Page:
Commuters, they say, are the heart and soul of the Indian two-wheeler space. These commuters, after all, grasp sales numbers that other vehicles could only dream of. That, in fact, is the very reason for every – well, almost every – mainstream manufacturer’s presence in this segment.
The one you see here is Honda’s bet on this segment, and in doing so, it’s aggressively priced keeping the essentials in mind. The essentials being reliability, familiarity, low ownership costs, and exemplary fuel efficiency figures.
It also looks well designed while doing so. The design, of course, is not something to drool you over. Keeping in line with the segment standards, the Dream Neo is conservatively styled. Helping the cause is an angular headlamp, slender fuel tank, minimalistic graphics, and a well-proportioned tail. What also makes it look a bit more contemporary are the six-spoke alloy wheels, finished in black.
Powering the Honda Dream Neo is a single-cylinder 110cc BS-IV compliant engine that’s good for 8.25bhp and 8.63Nm of torque. The engine is air-cooled and comes mated to a four-speed manual gearbox. The engine uses HET (Honda Eco Technology) further aiding fuel efficiency. The engine has an easy to ride nature and a great low-end, making it easier to ride in the city. Being a Honda, the engine is incredibly refined as well.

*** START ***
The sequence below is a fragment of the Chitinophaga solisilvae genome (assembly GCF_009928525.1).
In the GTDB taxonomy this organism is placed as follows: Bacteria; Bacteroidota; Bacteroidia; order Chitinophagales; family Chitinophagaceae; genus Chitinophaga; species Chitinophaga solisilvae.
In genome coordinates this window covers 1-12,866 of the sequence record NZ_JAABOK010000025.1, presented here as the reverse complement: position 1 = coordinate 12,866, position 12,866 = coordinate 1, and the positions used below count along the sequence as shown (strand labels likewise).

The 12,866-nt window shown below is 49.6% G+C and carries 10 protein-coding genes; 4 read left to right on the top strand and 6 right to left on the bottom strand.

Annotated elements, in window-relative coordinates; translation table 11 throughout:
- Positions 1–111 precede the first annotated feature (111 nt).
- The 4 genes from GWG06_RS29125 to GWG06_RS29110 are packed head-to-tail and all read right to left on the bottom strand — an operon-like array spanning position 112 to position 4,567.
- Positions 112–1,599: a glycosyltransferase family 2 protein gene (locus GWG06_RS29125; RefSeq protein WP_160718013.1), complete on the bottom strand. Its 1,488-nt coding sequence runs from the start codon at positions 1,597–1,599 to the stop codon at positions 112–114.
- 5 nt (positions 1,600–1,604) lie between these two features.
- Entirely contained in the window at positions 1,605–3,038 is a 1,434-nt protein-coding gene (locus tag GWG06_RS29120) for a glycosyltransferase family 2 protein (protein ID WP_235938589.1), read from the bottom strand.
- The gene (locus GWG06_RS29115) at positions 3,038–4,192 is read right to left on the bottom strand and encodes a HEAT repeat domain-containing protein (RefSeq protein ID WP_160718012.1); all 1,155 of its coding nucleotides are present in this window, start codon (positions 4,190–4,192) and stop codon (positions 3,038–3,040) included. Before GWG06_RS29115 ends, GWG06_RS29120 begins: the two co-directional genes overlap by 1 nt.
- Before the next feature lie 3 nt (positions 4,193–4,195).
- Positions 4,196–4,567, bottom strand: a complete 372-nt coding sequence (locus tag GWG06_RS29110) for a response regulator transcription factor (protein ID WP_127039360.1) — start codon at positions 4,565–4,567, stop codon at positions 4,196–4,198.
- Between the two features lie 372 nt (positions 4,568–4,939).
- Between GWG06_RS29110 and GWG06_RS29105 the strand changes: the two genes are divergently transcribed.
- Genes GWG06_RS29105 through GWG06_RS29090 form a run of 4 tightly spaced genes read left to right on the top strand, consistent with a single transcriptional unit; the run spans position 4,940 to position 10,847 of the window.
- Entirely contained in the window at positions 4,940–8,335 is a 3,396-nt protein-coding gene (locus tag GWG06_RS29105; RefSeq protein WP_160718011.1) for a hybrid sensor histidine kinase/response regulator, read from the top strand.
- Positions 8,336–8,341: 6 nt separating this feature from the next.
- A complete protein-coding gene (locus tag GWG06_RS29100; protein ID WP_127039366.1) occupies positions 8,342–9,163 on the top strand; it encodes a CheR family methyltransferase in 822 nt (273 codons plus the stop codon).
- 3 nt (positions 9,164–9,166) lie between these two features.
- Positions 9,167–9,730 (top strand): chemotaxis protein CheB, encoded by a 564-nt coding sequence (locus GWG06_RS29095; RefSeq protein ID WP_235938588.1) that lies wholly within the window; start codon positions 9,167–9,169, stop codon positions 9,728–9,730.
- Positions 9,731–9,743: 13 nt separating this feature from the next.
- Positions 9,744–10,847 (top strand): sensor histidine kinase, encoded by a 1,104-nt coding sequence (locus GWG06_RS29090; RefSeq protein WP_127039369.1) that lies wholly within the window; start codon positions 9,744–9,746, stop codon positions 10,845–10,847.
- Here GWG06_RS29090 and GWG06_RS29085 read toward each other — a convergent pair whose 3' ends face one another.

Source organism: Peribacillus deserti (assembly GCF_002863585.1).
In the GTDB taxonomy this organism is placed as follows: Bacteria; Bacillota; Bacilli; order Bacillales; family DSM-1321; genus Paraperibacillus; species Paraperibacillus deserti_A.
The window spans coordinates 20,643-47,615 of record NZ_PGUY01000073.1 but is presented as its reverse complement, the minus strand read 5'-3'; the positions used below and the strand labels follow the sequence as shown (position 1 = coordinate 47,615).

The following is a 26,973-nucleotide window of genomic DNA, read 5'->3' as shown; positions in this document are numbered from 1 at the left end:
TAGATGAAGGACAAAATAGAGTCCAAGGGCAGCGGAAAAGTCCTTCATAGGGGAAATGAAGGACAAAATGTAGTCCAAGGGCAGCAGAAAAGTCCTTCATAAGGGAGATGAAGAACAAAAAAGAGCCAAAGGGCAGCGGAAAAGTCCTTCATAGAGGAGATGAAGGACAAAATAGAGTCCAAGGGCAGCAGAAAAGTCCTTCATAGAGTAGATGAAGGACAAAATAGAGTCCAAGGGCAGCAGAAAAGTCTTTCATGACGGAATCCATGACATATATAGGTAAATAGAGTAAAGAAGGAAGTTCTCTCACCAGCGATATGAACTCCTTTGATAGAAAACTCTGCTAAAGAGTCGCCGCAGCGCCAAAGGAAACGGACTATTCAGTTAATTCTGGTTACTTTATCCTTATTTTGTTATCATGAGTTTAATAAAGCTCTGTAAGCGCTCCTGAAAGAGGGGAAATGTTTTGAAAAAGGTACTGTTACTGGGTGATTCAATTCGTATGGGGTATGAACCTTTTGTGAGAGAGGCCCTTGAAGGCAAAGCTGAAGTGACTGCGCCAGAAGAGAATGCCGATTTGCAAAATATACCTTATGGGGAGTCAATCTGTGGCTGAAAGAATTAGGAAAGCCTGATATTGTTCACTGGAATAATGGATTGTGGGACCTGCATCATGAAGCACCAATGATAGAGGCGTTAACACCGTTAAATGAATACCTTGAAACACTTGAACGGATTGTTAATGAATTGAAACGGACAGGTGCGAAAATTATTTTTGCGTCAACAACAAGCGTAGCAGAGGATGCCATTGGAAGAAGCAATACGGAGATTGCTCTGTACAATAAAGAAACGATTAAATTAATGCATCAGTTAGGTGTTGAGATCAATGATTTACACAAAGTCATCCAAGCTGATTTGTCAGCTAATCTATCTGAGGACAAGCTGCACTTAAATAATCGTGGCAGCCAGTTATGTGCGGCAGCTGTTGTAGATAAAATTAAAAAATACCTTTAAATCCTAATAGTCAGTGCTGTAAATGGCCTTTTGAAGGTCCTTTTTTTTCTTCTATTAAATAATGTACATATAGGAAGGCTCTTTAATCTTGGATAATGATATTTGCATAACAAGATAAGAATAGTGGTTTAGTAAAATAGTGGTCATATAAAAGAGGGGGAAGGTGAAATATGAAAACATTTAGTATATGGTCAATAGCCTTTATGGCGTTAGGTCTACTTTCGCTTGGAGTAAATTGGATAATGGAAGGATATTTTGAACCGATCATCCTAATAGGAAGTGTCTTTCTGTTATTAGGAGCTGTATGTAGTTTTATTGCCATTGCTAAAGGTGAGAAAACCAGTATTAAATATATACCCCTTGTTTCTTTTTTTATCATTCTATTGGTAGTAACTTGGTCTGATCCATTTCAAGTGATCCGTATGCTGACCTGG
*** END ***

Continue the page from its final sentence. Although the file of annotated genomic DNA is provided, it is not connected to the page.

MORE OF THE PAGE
Complementing the sleek and conservative style of the Dream Neo are some pretty standard dimensions and specifications for the segment. As for the numbers, the bike is 2,009mm in length, 737mm in width, and 1,074mm in height. Other than that, it boasts a seat height of 820mm, wheelbase of 1,258mm, and a ground clearance of 179mm. The kerb weight is a respectable 105kg.
Fuel tank capacity
The Honda Dream Neo has a fuel tank capacity of 8-litres. It might not sound much, but the 84km/l ARAI-certified mileage makes it a capable bike for long runs.
Complementing the soft and balanced ride setup of the Honda Dream Neo are telescopic forks at the front and a set of hydraulic rear shock absorbers. The bike sits on a single downtube tubular frame chassis. Moreover, it comes equipped with 80/100-18 tyres on both ends. Both the variants come with 130mm drums on both ends for braking, with a front disc not available even as an option.
From a segment standpoint, it’s hard to expect Honda to equip the Dream Neo with any fancy electronics or screens. Keeping that in mind, the Dream Neo comes equipped with conventional bulbs for the headlamp and taillamp. The instrument cluster is segregated in two analogue dials, one for the speedometer and the other for the fuel gauge. In terms of safety, though, CBS is standard across the range.
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